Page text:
HARNESSING AND REGULATING THE MONEY. Investment laws and customs differ from country to country. Governments and financial exchanges are trying to harmonize them.
London, New York, Tokyo — IT is 1995. Rumor of an Army coup in South America shakes world financial markets. Institutional investors in Tokyo and Hong Kong -- then later in Europe -- dump Argentine stocks for 12 hours before the business day begins in the Western Hemisphere. The Buenos Aires stock market dives. Later in the day, the rumor proves unfounded. But by then billions have been shaved off stock values around the world.
The 1995 story, of course, is fiction, but it does point out a key problem with global finance: There is no central authority to regulate that world system, suspend trading in all time zones in an emergency, or enforce ethics and standards that promote financial stability. Global finance is high stakes, high risk, high hopes. A bump somewhere can make the entire system shudder.
In 1984, a rumor on the commercial paper market in Tokyo caused a run on Chicago's Continental Illinois Bank. That resulted in a massive bailout by the Federal Deposit Insurance Corporation, the Federal Reserve, and a consortium of United States banks. The FDIC broke its $100,000 guarantee and bailed out all depositors. The US government essentially nationalized Continental Illinois Bank for a time.
Late last year, a Singapore-based company collapsed, so shaking the Singapore stock market that the stock exchange (third largest in Asia after Tokyo and Hong Kong) had to be temporarily shut down. The nearby Kuala Lumpur market also closed. Shares of Asian corporations on London and Hong Kong exchanges plunged. Hong Kong gold shares fell. Banks in Hong Kong suffered big losses.
If such transactions are conducted on margin (that is, with a large proportion of borrowed money) there is ``great risk,'' says Takashi Kiuchi, an economist with Japan's Long-Term Credit Bank. If one investment fails, he says, many other parties to the investment could fail -- ``a very big problem.'' BEYOND CONTROL?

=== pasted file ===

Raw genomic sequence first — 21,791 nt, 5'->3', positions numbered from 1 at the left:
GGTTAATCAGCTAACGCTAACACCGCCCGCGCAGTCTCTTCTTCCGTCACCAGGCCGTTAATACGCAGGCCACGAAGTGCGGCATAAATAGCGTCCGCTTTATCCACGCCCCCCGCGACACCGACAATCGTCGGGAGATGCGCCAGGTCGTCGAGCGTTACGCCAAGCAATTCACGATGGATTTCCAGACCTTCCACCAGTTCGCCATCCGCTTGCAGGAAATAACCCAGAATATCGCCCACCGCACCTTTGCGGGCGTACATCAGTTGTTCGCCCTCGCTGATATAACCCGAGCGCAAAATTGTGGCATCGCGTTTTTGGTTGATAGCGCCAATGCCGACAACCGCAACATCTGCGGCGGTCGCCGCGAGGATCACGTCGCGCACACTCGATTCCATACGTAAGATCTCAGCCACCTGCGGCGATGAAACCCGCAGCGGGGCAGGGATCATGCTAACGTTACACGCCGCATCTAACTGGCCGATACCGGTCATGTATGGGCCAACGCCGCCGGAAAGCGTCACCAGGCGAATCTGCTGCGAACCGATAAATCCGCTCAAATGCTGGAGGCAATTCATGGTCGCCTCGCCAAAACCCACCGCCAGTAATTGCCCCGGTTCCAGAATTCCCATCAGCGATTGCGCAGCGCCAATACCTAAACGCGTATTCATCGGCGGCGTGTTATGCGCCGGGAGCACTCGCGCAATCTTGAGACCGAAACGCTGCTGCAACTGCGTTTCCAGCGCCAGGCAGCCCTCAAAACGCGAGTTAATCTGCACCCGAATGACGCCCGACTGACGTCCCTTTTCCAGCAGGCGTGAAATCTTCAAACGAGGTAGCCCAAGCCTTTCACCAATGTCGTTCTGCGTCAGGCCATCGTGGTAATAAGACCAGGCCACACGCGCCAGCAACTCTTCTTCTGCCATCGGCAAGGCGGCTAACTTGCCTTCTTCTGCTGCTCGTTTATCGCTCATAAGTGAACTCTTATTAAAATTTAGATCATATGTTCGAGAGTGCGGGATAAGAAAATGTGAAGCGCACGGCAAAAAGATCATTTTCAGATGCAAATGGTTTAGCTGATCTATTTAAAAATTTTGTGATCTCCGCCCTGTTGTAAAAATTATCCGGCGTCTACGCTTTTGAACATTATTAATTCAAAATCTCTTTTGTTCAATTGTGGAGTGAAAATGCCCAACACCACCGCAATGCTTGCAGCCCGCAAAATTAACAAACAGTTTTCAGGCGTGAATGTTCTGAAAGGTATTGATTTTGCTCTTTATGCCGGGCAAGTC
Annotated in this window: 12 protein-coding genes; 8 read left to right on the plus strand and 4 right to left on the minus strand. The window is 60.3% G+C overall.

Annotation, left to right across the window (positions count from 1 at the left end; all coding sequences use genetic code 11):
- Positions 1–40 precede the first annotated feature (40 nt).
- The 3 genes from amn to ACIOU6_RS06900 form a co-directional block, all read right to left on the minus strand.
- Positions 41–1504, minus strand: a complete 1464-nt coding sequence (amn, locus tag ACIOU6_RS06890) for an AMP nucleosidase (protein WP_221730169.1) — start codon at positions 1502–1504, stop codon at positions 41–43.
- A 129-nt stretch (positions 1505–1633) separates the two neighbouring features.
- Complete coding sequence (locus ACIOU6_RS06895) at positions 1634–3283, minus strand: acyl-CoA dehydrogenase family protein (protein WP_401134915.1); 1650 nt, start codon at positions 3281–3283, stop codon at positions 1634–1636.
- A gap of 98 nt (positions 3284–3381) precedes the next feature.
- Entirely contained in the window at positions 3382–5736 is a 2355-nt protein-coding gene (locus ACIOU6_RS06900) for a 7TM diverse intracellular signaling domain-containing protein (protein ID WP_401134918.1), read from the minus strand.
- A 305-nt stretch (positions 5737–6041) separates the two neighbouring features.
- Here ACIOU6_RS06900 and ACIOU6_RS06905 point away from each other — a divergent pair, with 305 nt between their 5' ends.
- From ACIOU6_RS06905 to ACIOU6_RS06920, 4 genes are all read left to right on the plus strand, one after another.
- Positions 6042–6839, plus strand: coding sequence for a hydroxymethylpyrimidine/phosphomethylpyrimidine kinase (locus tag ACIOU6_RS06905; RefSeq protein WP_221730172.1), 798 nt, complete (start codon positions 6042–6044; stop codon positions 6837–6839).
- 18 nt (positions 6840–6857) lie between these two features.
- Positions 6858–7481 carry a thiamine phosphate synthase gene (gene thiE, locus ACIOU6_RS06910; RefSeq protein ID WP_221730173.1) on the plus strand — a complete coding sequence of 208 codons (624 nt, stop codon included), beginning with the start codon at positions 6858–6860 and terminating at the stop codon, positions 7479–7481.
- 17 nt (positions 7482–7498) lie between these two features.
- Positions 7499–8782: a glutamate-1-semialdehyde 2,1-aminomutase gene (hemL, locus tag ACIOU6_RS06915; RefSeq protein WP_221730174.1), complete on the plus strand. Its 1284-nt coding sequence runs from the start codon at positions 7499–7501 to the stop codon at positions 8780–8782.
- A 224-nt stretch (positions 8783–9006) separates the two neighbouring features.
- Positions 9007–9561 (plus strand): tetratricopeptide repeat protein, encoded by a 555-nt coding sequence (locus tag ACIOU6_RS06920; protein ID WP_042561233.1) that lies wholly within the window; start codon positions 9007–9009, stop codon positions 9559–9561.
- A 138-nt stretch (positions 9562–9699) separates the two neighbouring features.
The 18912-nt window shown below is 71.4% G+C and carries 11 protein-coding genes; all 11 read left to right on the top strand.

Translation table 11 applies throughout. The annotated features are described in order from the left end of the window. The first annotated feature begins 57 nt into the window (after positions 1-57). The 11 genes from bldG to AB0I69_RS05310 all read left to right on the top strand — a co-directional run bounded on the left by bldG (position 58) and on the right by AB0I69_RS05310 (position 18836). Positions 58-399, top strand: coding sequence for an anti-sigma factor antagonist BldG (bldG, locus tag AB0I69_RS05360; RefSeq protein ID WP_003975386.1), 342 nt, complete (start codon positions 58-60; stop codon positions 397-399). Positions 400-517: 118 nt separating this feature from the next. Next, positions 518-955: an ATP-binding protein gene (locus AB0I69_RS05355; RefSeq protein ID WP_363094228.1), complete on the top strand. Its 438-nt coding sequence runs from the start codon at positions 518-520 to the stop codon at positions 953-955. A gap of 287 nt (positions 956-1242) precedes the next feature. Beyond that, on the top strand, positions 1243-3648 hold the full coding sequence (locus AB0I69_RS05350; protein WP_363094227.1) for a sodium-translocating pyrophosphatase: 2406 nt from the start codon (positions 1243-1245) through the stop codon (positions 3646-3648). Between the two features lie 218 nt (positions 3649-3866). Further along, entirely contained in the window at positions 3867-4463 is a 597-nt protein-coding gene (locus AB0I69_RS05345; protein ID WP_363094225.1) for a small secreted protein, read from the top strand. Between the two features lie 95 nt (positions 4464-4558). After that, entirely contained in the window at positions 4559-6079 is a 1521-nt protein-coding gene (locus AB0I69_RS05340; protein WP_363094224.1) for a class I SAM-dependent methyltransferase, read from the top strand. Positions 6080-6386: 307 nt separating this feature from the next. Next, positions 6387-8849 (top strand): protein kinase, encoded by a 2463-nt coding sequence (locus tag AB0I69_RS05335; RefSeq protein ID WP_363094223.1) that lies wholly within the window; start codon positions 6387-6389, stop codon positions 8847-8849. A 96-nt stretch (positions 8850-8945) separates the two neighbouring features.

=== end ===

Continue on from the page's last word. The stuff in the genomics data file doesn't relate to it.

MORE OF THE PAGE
In an attempt to counteract volatile interest rates and economic cycles, investors have gone global. Some volatility may indeed have been taken out of the system, but financial or political news in one market can echo in markets around the world. International financial concerns affect all.
In some ways, that helps stabilize things. Third-world debtor countries are not defaulting on loans because they don't want to burn bridges with world capital markets. Governments are eager for big banks to be paid by debtor nations, wishing to avoid a bank bailout. And banks themselves continue negotiating with nations heavily in debt so as to maintain the accounting value of their loans.
Nevertheless, the growing influence of international finance has nations concerned about maintaining control over their own financial systems and key corporations. With financial markets open to all, what would happen, for example, if Japanese institutional investors bought so many shares of one of the Big Three US automakers that they won at least nominal corporate control?
Similarly, what would happen if Japanese investors were to lose faith in the US bond market and dump their holdings of Treasury bonds? US bond prices could plummet and interest rates might soar. Washington might be forced into quick and severe budget cuts or tax increases.
Economists and government regulators are also concerned about what this financial race is doing to banks. In recent years, Japanese and American banks have been packaging more and more of their loans in forms that look very much like securities. But if banks become involved in other forms of securities -- such as underwriting stock -- this could mean more risk for depositors.
Governments and investors are having to come to grips with these and a host of other nitty details that impinge upon the global trading of stocks, bonds, and other financial instruments such as futures and options.
This is not just in the interest of financial houses such as Citicorp, Merrill Lynch, or Nomura Securities. First-world nations want to see liberalized capital flows -- both as a free-market principle and as a practical way of financing global trade, industry, and investment. And with bank lending at an ebb because of the international debt crisis, third-world nations need foreign investment in plants, equipment, and local stocks to help develop their economies.